MAUPIN: Two of the biggest challenges we faced when we first sat down to talk about how the musical would take shape was choosing a composer and figuring out what form the music would take. Would it be a traditional Broadway musical? If so, would the material fit with the old form, or would the old form make the material look tired? I remember when you asked me if I knew who the Scissor Sisters were, and I, being the hopelessly unhip person that I am, remembered only one song—“Filthy / Gorgeous.” You lent me a couple of their albums and I fell in love with them. There was this amazing amalgam in the Scissor Sisters’ music of the sexual and the sentimental. I walk that line myself in my own work as a writer, and it made sense that the guys in the band would know what to do with Tales. I read an interview yesterday in which Jake Shears [lead singer of the Scissor Sisters] and Rufus Wainwright were conversing about their musical ventures. Jake said that he didn’t realize the power of Tales until he set it to music and heard someone singing his songs. I’m embarrassed to acknowledge the same feeling.

WHITTY: Sometimes the actors in the workshops we’ve done for Tales can’t get through some of the songs because they’re crying. I think some of the purity and simplicity stems from the fact that Jake lifts the songs out of the rhyming scheme.

MAUPIN: Do you remember when we heard the script for the first time?

WHITTY: When we had that first reading at Jason Moore’s place? I think it was in 2005 or 2006. The actors read 180 pages with no rehearsal. We played demo tracks in the places where we thought the music would go. It was terrifying to hear the text for the first time.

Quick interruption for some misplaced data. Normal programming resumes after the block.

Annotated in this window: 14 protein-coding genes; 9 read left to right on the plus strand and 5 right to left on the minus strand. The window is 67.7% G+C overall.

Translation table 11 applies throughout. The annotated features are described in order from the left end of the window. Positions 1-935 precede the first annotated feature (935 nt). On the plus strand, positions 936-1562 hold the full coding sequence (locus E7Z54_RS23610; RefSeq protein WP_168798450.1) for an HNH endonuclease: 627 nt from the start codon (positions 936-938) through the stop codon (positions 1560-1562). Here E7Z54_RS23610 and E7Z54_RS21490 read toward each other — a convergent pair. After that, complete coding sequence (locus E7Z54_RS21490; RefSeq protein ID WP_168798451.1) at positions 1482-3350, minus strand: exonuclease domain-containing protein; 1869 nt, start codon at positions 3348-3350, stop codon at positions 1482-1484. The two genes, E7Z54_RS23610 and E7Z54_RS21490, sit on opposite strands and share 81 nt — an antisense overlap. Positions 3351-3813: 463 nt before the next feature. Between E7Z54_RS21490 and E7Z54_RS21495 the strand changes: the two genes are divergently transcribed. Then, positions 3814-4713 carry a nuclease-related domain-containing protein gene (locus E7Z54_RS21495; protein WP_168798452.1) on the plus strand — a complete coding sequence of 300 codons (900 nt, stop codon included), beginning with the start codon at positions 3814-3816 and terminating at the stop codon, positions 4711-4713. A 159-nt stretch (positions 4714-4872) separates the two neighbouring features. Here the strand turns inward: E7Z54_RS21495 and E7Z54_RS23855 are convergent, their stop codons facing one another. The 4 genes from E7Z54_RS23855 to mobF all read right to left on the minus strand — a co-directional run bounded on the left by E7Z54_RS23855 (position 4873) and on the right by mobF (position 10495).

MAUPIN: Well, I felt like a pig in shit seeing all these talented people doing amazing things with my material!

WHITTY: I came out of it feeling exhilarated about what still needed to be done. When you’re sculpting in the dark, you can’t see what you’re doing.

MAUPIN: Are you a mess at your opening nights?

WHITTY: I skip them half the time and go out to have a drink.

MAUPIN: I confess to doing the same thing at some of the performances at the O’Neill.

WHITTY: While we’re in development on Tales, we have to sit here and keep working. But when we open this summer and I realize we can’t do any more work on it, I’ll just give it up to the gods and have a laugh over a drink at a nearby bar. Tell me, how did your relationship with ACT develop?

MAUPIN: My personal relationship with ACT goes back a long way. When I got here in the early ’70s and was working as a mail boy at the agency that would eventually become the model for Halcyon Communications in Tales, I thought that my big break would be a job working in the promotions department at ACT. It was an illuminating moment for me when I realized that I could work in the theatre and not be an actor. But I couldn’t get my foot in the door. Still, I felt lucky to live in a town that had such a serious theatre organization. Since Tales, I’ve developed a more direct relationship with the company. Carey Perloff [artistic director of ACT] has been whispering in my ears about making this happen for years. She saw a stage production of Tales as something that could grow out of this town in a natural way. When she realized that there was this work-in-progress, she hopped on it. It was a natural marriage.